While KitchenAid may not be the household brand name that LG or Whirlpool is, they have a long history of making great refrigerators that make an excellent addition to anyone’s kitchen.
With that being said, sometimes their fridges can run into a troublesome issue where it will suddenly stop cooling, leaving you with spoiling food and no obvious way of fixing it.
Don’t worry! We’ve got your back. In this article, we’re going to explain why this problem might occur and give you 11 simple and easy methods to get it fixed, so you don’t have to worry about your food going bad.
Why is your KitchenAid Refrigerator Not Cooling
One of the most challenging aspects of dealing with a fridge that won’t cool is the wide variety of potential causes of this problem, which can make diagnosing and fixing it a real pain!
So we’ve made a handy step-by-step list you can follow through to ascertain the root source of the problem before we dive in and fix it.
1. The Condenser Coils are Clogged
The condenser coils are essentially a large radiator at the back of the machine, which will have the refrigerant vapor pass through it. As this condenses back to a liquid form, it expels the heat through the evaporator coil, cooling itself rapidly.
As these coils are located outside the KitchenAid fridge, what can often happen is they will become blocked up with dust and debris, which ends up insulating the coils and removing their ability to expel heat.
2. The Condenser Fan has Failed
To assist with the cooling process, the condenser fan will take in fresh air from the front of the fridge and pushes it through the evaporator coil and out the back of the fridge, taking the heat that the condenser coil is expelling away from it.
So if the evaporator fan motor stops working for any reason, the fridge’s ability to dispel heat will be dramatically reduced, and we need to get it working again before the fridge will cool to an acceptable temperature.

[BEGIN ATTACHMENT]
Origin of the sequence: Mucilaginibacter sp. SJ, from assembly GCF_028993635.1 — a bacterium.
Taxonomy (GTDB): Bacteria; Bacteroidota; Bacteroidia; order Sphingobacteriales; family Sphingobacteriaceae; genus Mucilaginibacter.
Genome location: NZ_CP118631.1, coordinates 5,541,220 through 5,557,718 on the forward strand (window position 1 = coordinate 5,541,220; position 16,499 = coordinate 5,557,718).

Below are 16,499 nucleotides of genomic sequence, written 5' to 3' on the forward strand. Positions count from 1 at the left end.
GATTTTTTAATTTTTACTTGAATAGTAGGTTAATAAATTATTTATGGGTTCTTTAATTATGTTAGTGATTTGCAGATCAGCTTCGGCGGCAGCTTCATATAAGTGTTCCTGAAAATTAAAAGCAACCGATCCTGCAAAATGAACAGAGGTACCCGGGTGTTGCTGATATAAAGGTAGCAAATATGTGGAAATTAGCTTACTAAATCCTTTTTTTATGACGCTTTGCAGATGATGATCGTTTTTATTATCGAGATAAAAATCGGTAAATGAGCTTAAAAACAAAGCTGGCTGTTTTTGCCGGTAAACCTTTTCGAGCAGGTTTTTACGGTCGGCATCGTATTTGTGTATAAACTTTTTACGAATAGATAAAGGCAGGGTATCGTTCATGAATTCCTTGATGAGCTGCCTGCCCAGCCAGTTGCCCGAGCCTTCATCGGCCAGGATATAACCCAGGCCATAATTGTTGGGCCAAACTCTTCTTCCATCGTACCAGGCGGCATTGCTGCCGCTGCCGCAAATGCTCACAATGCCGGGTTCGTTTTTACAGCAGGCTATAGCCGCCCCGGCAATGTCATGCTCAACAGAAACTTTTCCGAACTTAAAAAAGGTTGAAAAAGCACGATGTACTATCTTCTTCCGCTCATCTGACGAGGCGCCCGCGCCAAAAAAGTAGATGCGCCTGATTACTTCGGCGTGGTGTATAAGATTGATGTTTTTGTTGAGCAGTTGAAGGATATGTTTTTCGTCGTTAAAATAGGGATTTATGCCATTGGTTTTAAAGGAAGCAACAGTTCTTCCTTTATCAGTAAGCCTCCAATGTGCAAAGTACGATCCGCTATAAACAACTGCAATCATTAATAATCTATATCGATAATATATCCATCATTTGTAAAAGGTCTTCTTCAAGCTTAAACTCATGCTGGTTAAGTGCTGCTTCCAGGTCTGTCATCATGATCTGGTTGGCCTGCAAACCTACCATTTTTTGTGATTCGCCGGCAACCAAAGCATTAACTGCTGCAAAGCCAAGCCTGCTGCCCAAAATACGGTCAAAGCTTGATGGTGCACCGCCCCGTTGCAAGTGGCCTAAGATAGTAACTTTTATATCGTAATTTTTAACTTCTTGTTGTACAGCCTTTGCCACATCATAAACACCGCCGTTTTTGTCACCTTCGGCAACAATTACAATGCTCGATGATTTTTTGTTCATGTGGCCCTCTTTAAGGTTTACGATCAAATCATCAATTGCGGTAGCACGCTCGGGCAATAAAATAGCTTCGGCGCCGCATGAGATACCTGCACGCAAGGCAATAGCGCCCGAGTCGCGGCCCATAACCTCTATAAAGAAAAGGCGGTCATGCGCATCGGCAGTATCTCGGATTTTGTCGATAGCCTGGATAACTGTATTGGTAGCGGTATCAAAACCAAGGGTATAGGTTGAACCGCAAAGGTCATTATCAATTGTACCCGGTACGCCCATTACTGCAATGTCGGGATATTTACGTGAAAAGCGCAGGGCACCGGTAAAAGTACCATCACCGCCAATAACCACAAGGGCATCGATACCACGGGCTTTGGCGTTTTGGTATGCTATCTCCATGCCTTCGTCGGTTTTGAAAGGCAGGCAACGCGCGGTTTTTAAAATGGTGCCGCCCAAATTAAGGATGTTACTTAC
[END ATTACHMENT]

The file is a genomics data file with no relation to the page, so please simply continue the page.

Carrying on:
3. A Start Relay Issue
The start relay is a small electrical device that uses an electrical current to ‘jumpstart’ another bigger component. In the context of a fridge, it is used to start the compressor.
These little components can quite commonly burn out. You can identify this by listening for a repeating clicking sound which means it’s trying to start the compressor but is unsuccessful.
Fortunately, these can be replaced pretty easily, so oftentimes the best solution is to swap them out with a new one.
4. The Internal Fan has Failed
Many fridges utilize two fans, the first is the condenser fan which helps to cool the evaporator coils, but the second is located inside the fridge and helps to circulate the air and provide as even cooling as possible.
When this fails, you might get ‘cold spots’ where one area is exceptionally cold, but others have not been cooled at all.
By restoring functionality to this fan, we can get that nice and even cooling
5. The Thermostat isn’t Working Properly
The role of the thermostat is to monitor the internal temperature of the fridge, and when it drops below the user-set level, it will turn on the compressor and cool the refrigerator.
Sometimes the thermostat itself may be experiencing an issue that prevents the compressor from turning on.
Other times it may be an outside issue, such as the door gasket failing, which in turn constantly causes the internal temperature to drop making the thermostat and compressor work overtime to keep the fridge cool.
6. Start Capacitor Failure
Not to be confused with the start relay, although their functions are similar. The start relay helps to physically start the compressor, while the start capacitor will slowly store up energy which is then released to help the compressor along when it needs to start.
Like any kind of capacitor, these can sometimes blow, burn out or just fail which means your compressor may not be getting the juice it needs to work properly, rendering the fridge unable to cool.
7. The Temperature Control Panel isn’t Working
A temperature control panel is essentially a thermal sensor that monitors the temperature and informs the thermostat so it can react when it meets the required threshold to turn the compressor on.
These sensors are pretty sensitive devices and can be prone to burning out due to things like a power surge and oftentimes will need to be swapped out.
8. The Door Gasket has Failed
That rubber/plastic seal that lines your fridge is extremely important in keeping the cold air in, and preventing warm outside air from getting in.
For various reasons the seal it creates might not be completely secure which will let air in and lower the internal refrigerator temperature.
You should inspect the door seal for visible cracks or something like a food spill or buildup that might be enough to break the door seal.
Depending on what caused the problem sometimes it can simply be cleaned, and other times it may need to just be replaced.
9. The Compressor isn’t Working